Motion could see sanitary products given out at borough council buildings
- Credit: Archant © 2011
Sanitary products could be made available free of charge in council-run buildings in the Great Yarmouth borough.
A motion to be tabled by Labour councillors next week is calling for toilets in council buildings including Town Hall to be equipped with the products without a charge.
It will be put forward at the next meeting of Great Yarmouth Borough Council’s full council and will also call for the council to lobby central government over VAT charges.
The motion says: “Having a period is a completely natural process that shouldn’t be a source of awkwardness for anyone in today’s society.
“Women and girls do not choose to have a period, it is not a luxury but comes as an expensive monthly cost.
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“Many find themselves in a position where they either can’t access sanitary products, or in some cases can’t afford them.
“They are resorting to using other items including socks, tissues and napkins instead and this is not right.”
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The council’s Labour group is calling for the borough council to provide the products in all its buildings and make them available to all staff and visitors.
These buildings include the town hall on Hall Plain, the housing office on Magdalen Way and community hubs such as the MESH office in Gorleston.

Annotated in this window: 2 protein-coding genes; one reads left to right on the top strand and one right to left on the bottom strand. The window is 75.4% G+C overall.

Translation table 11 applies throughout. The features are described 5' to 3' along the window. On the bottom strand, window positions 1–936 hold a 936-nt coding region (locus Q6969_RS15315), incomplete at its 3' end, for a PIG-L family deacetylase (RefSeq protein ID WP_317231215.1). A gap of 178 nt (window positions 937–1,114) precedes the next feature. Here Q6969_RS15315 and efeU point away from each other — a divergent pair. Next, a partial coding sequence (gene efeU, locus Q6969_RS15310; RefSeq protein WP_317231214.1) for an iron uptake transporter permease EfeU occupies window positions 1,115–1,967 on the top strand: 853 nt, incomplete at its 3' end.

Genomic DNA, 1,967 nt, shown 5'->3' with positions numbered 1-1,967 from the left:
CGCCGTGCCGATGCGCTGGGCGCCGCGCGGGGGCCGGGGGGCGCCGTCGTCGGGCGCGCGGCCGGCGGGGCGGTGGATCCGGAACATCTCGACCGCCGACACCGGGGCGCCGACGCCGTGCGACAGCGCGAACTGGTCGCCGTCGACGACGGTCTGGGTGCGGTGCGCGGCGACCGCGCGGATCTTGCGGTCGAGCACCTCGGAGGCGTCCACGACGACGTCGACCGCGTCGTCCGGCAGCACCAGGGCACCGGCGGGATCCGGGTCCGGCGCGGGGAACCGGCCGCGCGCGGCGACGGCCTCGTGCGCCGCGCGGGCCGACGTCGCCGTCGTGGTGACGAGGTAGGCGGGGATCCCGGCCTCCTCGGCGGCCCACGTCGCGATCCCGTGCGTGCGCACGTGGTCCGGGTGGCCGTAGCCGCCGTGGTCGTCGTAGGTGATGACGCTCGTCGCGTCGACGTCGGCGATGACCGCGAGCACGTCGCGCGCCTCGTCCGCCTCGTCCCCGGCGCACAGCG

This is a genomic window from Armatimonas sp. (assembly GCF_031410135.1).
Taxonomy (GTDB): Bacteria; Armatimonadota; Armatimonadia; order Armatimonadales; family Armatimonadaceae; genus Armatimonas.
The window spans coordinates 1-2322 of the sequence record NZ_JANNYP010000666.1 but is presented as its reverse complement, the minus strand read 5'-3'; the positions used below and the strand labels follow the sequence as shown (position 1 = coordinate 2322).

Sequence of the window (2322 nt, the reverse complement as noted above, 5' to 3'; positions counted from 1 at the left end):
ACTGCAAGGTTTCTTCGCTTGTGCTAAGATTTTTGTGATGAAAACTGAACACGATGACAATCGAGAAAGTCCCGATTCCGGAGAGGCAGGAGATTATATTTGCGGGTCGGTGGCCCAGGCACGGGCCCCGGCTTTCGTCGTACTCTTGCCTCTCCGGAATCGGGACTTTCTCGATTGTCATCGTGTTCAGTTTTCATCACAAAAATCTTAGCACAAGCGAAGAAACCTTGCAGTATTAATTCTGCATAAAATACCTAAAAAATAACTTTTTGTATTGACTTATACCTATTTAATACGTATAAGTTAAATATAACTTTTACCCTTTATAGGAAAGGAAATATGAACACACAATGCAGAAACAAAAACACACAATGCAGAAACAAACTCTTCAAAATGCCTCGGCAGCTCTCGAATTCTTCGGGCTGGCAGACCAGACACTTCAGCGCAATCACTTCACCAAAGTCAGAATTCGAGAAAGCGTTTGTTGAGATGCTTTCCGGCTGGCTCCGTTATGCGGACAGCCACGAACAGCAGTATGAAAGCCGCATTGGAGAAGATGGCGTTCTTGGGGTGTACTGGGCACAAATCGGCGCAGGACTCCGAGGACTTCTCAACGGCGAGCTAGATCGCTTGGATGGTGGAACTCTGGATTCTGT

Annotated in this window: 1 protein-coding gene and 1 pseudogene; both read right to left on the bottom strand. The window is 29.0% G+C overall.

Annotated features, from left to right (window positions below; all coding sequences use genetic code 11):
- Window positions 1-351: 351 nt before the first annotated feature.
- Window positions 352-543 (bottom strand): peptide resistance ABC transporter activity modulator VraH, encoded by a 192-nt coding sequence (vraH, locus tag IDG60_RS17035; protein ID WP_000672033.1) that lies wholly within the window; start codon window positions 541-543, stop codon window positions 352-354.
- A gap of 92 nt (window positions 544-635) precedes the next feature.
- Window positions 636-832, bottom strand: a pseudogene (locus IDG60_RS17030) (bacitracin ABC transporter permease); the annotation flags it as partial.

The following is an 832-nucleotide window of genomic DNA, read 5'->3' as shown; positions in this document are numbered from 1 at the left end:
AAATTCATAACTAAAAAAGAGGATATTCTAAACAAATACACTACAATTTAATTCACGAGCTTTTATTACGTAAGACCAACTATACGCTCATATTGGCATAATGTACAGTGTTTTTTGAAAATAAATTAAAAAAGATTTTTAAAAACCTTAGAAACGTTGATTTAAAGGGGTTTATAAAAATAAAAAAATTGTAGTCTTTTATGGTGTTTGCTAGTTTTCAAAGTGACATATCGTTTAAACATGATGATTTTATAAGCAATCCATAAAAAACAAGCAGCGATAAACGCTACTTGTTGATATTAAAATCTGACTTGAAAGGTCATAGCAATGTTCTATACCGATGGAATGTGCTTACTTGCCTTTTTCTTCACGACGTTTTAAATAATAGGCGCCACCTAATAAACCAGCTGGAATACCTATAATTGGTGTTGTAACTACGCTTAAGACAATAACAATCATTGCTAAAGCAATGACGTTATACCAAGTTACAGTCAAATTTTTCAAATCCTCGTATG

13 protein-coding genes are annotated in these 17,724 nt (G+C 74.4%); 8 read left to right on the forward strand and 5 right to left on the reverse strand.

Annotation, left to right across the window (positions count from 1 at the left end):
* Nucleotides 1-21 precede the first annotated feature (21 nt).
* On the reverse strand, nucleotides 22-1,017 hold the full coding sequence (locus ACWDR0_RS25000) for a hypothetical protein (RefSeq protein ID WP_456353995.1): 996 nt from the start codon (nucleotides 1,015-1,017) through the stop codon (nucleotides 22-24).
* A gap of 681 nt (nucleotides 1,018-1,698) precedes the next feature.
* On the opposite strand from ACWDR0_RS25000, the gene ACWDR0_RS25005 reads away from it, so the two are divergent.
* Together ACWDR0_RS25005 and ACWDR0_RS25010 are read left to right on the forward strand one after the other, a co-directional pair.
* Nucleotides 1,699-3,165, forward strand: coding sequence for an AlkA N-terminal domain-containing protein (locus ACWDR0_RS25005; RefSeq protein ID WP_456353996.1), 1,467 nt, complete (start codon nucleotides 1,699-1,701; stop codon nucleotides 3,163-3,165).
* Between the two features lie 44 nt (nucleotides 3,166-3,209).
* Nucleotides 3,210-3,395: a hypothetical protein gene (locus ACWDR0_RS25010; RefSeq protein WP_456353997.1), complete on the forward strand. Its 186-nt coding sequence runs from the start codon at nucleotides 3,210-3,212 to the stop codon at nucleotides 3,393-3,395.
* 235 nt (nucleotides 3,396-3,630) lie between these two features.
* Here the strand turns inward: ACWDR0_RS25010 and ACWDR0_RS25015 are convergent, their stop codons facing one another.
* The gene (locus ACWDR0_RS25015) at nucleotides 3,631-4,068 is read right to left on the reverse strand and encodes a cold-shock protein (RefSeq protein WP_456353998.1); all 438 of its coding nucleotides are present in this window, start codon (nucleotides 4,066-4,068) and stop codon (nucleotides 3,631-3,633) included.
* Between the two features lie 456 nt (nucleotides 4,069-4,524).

The motion does not, however, include council-owned public toilets.
Trevor Wainwright, leader of the group, said: “There has been a lot of publicity recently around period poverty and we think this would come at a relatively small cost, but make a really big difference.
“A huge amount of people visit council offices, often in difficult circumstances, so something like this would be a big benefit.”
The motion also asks that the borough council write directly to the prime minister calling on the government to remove VAT charges from all sanitary products “at the earliest opportunity”.
If the motion is agreed, it would see council buildings join Great Yarmouth’s library in offering the product, which began doing so in May.
This offering came through a project called the Tricky Period, which aims to tackle period poverty by providing sanitary products in various locations across the county.